Phycotoxins are complex allelopathic chemicals produced by eukaryotic and prokaryotic algal secondary metabolic pathways. More simply, these are toxic chemicals synthesized by photosynthetic organisms. These metabolites are not harmful to the producer but may be toxic to either one or many members of the marine food web. This page focuses on phycotoxins produced by marine microalgae; however, freshwater algae and macroalgae are known phycotoxin producers and may exhibit analogous ecological dynamics. In the pelagic marine food web, phytoplankton are subjected to grazing by macro- and micro-zooplankton as well as competition for nutrients with other phytoplankton species. Marine bacteria try to obtain a share of organic carbon by maintaining symbiotic, parasitic, commensal, or predatory interactions with phytoplankton. Other bacteria will degrade dead phytoplankton or consume organic carbon released by viral lysis. The production of toxins is one strategy that phytoplankton use to deal with this broad range of predators, competitors, and parasites. Smetacek suggested that "planktonic evolution is ruled by protection and not competition. The many shapes of plankton reflect defense responses to specific attack systems". Indeed, phytoplankton retain an abundance of mechanical and chemical defense mechanisms including cell walls, spines, chain/colony formation, and toxic chemical production. These morphological and physiological features have been cited as evidence for strong predatory pressure in the marine environment. However, the importance of competition is also demonstrated by the production of phycotoxins that negatively impact other phytoplankton species. Flagellates are the principle producers of phycotoxins; however, there are known toxigenic diatoms, cyanobacteria, prymnesiophytes, and raphidophytes. Because many of these allelochemicals are large and energetically expensive to produce, they are synthesized in small quantities. However, phycotoxins are known to accumulate in other organisms and can reach high concentrations during algal blooms. Additionally, as biologically active metabolites, phycotoxins may produce ecological effects at low concentrations. These effects may be subtle, but have the potential to impact the biogeographic distributions of phytoplankton and bloom dynamics.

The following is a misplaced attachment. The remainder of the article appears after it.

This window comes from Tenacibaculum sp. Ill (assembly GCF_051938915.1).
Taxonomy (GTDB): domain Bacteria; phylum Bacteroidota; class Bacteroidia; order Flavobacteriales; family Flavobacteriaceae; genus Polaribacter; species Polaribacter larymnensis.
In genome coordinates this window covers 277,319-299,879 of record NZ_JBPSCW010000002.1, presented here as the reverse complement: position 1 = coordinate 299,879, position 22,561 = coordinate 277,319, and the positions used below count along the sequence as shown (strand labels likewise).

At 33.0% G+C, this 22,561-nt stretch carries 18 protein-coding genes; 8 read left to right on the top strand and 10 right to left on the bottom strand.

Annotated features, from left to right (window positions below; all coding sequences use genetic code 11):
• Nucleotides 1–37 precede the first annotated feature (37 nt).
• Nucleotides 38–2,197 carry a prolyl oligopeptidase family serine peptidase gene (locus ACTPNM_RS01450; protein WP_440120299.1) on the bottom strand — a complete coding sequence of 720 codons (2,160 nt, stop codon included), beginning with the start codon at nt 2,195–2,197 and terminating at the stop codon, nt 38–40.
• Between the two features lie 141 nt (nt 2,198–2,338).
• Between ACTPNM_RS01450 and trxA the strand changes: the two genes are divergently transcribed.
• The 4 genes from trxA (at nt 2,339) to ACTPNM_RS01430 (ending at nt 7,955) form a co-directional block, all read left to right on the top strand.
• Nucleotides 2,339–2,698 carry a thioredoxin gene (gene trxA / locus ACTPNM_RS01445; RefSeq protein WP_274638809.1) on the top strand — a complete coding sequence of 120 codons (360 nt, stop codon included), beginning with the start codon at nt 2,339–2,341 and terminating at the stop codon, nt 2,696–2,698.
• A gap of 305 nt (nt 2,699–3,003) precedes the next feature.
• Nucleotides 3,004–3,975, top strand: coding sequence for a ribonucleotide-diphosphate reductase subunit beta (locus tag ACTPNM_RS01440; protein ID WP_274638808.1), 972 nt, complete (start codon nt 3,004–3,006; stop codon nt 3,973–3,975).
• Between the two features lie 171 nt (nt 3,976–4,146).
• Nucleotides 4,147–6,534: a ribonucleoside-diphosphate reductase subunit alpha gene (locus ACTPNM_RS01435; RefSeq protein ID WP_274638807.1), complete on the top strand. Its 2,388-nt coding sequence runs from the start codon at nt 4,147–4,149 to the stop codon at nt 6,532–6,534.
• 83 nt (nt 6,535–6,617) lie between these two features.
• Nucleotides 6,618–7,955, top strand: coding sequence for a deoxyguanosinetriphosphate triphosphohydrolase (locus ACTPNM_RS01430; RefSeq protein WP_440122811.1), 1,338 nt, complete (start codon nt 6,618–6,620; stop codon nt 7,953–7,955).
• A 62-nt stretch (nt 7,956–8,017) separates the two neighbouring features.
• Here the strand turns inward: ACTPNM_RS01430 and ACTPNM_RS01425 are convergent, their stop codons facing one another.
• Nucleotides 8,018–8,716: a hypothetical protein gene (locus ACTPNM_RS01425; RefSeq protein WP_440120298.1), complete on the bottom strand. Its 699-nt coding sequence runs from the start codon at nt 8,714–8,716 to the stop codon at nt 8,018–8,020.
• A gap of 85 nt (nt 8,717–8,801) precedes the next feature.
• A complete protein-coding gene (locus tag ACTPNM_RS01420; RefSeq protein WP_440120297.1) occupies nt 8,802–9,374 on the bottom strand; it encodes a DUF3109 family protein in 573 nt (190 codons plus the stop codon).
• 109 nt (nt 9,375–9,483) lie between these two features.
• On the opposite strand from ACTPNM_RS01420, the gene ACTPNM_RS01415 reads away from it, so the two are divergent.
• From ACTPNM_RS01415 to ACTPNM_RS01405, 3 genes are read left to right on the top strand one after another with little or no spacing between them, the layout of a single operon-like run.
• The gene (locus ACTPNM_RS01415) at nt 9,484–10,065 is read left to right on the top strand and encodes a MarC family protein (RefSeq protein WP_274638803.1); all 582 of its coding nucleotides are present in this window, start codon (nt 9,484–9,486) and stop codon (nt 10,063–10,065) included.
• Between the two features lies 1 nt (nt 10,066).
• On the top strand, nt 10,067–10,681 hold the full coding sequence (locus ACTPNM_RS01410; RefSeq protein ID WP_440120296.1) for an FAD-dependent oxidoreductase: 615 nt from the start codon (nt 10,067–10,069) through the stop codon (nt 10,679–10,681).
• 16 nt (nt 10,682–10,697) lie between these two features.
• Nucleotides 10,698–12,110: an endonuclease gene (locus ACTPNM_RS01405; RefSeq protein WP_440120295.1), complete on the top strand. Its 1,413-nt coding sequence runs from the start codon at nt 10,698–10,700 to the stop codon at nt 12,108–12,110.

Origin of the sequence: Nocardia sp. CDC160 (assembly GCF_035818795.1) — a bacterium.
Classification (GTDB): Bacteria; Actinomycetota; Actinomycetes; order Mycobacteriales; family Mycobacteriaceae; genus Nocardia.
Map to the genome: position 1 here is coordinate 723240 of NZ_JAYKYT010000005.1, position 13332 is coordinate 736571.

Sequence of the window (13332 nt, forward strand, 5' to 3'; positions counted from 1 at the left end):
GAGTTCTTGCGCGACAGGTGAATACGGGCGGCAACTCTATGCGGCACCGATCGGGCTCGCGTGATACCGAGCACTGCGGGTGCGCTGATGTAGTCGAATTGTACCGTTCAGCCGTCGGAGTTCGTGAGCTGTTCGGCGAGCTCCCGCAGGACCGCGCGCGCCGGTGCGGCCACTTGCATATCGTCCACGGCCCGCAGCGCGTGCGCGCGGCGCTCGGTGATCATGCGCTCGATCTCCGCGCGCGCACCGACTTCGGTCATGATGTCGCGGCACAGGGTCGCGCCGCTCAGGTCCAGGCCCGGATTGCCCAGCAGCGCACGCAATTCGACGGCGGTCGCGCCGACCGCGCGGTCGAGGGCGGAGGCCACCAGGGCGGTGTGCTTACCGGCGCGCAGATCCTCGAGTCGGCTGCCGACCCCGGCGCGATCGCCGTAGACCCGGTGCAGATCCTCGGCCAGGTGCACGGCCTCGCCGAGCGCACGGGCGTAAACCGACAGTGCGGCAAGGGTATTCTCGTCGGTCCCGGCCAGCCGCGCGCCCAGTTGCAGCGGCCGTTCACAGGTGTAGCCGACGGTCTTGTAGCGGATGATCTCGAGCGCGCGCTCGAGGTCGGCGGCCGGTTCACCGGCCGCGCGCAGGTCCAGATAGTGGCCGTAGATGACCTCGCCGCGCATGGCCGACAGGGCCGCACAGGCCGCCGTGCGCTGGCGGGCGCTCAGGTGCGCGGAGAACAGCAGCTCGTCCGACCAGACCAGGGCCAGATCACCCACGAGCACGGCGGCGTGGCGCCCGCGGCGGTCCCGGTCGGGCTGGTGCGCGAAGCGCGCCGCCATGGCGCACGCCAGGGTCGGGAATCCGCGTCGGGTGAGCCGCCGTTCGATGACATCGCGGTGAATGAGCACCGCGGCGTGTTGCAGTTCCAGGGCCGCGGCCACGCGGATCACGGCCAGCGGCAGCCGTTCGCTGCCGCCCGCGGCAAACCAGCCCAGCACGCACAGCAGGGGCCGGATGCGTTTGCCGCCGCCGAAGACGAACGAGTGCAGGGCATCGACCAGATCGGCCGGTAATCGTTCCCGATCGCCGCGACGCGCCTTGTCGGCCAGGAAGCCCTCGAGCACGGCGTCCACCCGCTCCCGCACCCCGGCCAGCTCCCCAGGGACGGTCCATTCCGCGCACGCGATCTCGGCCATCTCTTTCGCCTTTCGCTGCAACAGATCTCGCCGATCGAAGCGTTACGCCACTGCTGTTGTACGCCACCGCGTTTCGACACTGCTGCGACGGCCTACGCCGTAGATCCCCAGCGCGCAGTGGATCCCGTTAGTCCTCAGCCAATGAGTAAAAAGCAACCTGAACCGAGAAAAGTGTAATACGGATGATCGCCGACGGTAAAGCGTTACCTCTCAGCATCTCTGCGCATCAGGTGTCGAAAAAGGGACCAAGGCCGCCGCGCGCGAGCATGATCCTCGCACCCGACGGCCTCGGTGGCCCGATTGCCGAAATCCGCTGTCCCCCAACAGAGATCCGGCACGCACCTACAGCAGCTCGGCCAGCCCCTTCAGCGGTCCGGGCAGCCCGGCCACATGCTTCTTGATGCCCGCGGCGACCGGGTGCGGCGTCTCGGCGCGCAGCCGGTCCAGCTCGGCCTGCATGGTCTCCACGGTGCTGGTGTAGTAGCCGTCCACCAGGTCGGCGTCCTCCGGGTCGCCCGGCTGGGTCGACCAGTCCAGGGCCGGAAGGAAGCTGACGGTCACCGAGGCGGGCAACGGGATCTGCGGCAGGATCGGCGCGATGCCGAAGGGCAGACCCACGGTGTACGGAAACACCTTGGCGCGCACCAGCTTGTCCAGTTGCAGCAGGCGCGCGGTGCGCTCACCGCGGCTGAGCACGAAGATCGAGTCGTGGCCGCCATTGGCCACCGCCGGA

Chattonella is a genus of marine raphidophytes associated with red tides. A technique using monoclonal antibodies can be used to identify the genus, while the RAPD reaction can be used to distinguish between different species within the genus. It includes the species Chattonella antiqua, a bloom forming alga responsible for large scale fish deaths due to the synthesis of toxic compounds related to brevetoxin.